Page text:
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them to the haven of eternal rest. And for all these ends nothing can be more important, than to have our Articles printed and circulated with our Prayer-Books.

Besides this point of the Articles, your Society is bringing forward another part of the formularies of the Church in our ordinary Prayer-Books; I mean, the Ordination Services, now, nearly for the first time, reduced from the great folios and quartos to the manuals and common editions for private use. As soon as I saw the small Prayer-Book with this service in it, I placed one directly in my own closet, that I might survey with the least inconvenience the vows by which I was bound; which, I fear, by others as well as myself, have been too much forgotten through not having them continually before us.

There is yet another thing which I may allude 'to, and that is, the Book of Homilies, those invaluable sermons of our Reformers. Where were these before this Society was established? Why, many persons in England did not know what they were. They were a collection of Sermons rare and obsoleté, in large and ponderous quartos, or a rarely-seen octavo. This Society broke them up and published them, for the first time, in little tracts for general use; and the circulation of many of these-as, for instance, the Homily on the Misery of Man, on the Salvation of Mankind, &c.—has been very useful. I know one case of a poor man who was dying, to whom my curate gave the Homily against the Fear of Death. If he bad given him the large entire volume, the dying man could not have used it; but your Society enabled us to put into his hand the Homily appropriate to his situation, and he was instructed and comforted.

By this general diffusion of the Homilies, you, moreover, teach your people how our Reformers understood the Articles of our Church; and thus you provide for the necessities of the present and every future age; for it is not at all impossible that attempts may be made in our own Church, as well as in others, to sap the foundations of our Reformation, and to cast into silence and oblivion our fixed and established Articles. It is possible that questions may be so framed as virtually to introduce new articles of faith. It is possible, that, instead of thirty-nine, we may have eighty-seven, or some other number proposed. Supposing such a case should arise, these sermons of our Reformers will be a barrier, in the understandings and hearts of our people, against innovation, which, by the providence of God, will greatly assist the appeals of our pious clergy. We shall be able to trust these important doctrines to that generous and religious feeling which animates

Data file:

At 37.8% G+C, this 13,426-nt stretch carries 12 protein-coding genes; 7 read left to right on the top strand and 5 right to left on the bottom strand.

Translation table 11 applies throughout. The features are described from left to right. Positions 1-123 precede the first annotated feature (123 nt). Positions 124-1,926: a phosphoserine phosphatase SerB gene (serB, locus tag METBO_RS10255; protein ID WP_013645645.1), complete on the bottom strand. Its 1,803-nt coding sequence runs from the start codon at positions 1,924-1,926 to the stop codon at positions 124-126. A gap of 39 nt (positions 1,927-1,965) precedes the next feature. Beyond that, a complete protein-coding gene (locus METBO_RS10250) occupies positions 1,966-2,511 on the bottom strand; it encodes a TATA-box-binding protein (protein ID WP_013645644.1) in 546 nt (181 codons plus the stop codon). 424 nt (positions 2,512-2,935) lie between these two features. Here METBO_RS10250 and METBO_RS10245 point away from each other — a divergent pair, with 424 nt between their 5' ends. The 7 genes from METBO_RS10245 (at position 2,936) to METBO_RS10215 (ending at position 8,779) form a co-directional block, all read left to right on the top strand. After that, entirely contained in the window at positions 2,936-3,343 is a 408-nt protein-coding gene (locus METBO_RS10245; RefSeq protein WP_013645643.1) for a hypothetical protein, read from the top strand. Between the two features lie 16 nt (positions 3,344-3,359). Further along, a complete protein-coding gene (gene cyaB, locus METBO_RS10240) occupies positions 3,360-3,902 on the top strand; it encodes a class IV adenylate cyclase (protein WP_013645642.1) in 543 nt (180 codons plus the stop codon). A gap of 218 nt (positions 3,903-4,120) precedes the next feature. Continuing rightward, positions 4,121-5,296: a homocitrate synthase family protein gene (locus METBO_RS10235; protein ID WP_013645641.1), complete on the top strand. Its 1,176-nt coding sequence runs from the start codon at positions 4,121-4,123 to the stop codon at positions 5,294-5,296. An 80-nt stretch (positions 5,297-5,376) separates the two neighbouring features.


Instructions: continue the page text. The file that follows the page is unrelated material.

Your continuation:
the larger part of our community, and show to any, who would pervert our faith, that it would be useless to attempt to impose new articles, however artfully disguised, on the conscience of the nation.

I think my friend, Mr. Jowett, said, that when he was in the Levant, he found that the sentiments and statements of our Reformers, in our Homilies, were peculiarly appropriate to the feelings of those who were the most peaceable and best disposed in the churches there. The arguments of men who have gone over the same ground, must answer the best of

purposes, to those who are making their way out of the errors of a corrupt church.